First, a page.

A Boat of Quotes

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quotes

by Suzanne Reisler Litwin
The thing about being creative is you can never predict when the creativity burst is going to hit you.

It’s 1:41 am and I can’t sleep. I have a lot on my mind, mostly stressing stuff. Now is the best time for me to write. Writing helps me get the stressful stuff out of my mind.

Often, I think about quotes that I’ve heard. I write them down all the time.  Here are some of my favorites:

“Dear, don’t bother holding your tongue. Just use a glue stick instead of your lipstick.”

The thought of me taking a glue stick out of my purse instead of a lipstick would be hysterical. I might just use this as a prop one night when I’m out with my girlfriends.
Sometimes not speaking and listening more intently is the best and safest approach to being. Listening provides a great opportunity for learning and observing. Here is another fitting quote:

“Sometimes not saying anything is the best answer.  You see silence can never be misquoted.”

That’s a beauty!

Here is another simple and very true quote:
“No amount of hard work and brains can beat dumb luck.”

This quote reminds me of when I play backgammon with my friend. I would say that we are competitive players. We probably play the game at the same skill level. The only difference between winning and losing is the roll of the dice.

Last time we played, I won the first game. Then she won the second game. If it wasn’t for my double sixes, double threes and double fives, I would have lost the third game. Our skills are the same; the dice was more in my favor. Therefore, I had dumb luck. Perhaps the next time, the dice won’t be as lucky for me.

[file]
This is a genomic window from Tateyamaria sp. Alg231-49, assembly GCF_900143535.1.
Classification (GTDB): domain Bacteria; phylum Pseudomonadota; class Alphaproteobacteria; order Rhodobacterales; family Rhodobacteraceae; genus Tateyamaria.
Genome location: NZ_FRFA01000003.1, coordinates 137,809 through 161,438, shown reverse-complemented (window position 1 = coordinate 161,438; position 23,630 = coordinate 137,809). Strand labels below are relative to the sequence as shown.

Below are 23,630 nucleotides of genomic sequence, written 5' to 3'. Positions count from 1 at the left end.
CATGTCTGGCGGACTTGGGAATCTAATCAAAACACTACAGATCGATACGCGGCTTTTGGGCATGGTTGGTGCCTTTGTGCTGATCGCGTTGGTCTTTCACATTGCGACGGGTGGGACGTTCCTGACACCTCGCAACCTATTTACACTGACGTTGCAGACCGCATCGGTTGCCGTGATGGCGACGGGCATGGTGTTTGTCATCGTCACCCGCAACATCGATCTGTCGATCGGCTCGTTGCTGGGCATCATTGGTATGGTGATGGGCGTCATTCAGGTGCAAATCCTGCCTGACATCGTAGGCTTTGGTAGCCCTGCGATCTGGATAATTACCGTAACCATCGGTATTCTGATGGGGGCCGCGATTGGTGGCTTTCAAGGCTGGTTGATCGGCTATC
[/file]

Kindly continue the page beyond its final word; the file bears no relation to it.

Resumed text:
Seriously, who wouldn’t love some dumb luck?

My Grandmother Sadye Cohen was famous for her quotes.  My family repeats her words all the time.  Here is one of her famous family quotes:

You will always get more bees with honey and less with vinegar.”

 What she is suggesting here is that when you are nice to people, more people will be nice to you.  If you are mean to people, less people will want to be with you.
It will always benefit you to be a nice and pleasant person.

Here is one more from Sayde:

“She means to say flowers, but out jumps frogs!”

This quote makes me laugh.  I know people who are always saying the wrong thing.  They mean to say something wonderful, which represents the flower, but out jumps a frog which ruins their good intensions.  This quote sort of represents the good in people and the unfortunate mis-interpretations.  I use this quote often.

Now…I have saved the best for last.  My beloved Father’s famous quote that I live by.  I am a “worry wart”.  This is what he used to call me.  He would often say that my day wouldn’t be complete, if I didn’t have something to worry about.  This is kinda true about me.  I’m not proud of this. It is just the way I’m wired.  Due to this unfortunate state of my being, my Father had a quote for me, which he used quite often.

Now that he is gone, I live by his quote daily as it is a reminder to worry less and not as often. Here it is:

“99.9% of the things you worry about never happen. So, don’t worry!”

I take a deep breath and say this to myself often.  It helps.  Maybe, it will help you too?

I’m sure you have wonderful quotes to share.  I hope you will share them. You never know who may benefit from your meaningful words…

  1. One for the road – “All great achievements require time.” Maya Angelou

pps. For old time sake – “Rhythm is something you either have or don’t have, but when you have it, you have it all over.” Elvis Presley

 

Suzanne Reisler Litwin is an instructor at Concordia University in The Centre for Continuing Education. She is a writing instructor at The Cummings Centre. She writes a weekly column in The Suburban Newspaper and at the West Island Blog. Suzanne is a freelance contributor to The Suburban Newspaper, West Island Blog, Wise Women Canada, The Metropolitain, and Women on the Fence. She is the author of the children’s book, The Black Velvet Jacket. Visit suzannereislerlitwin.com to read more of her published articles, books, and poetry.

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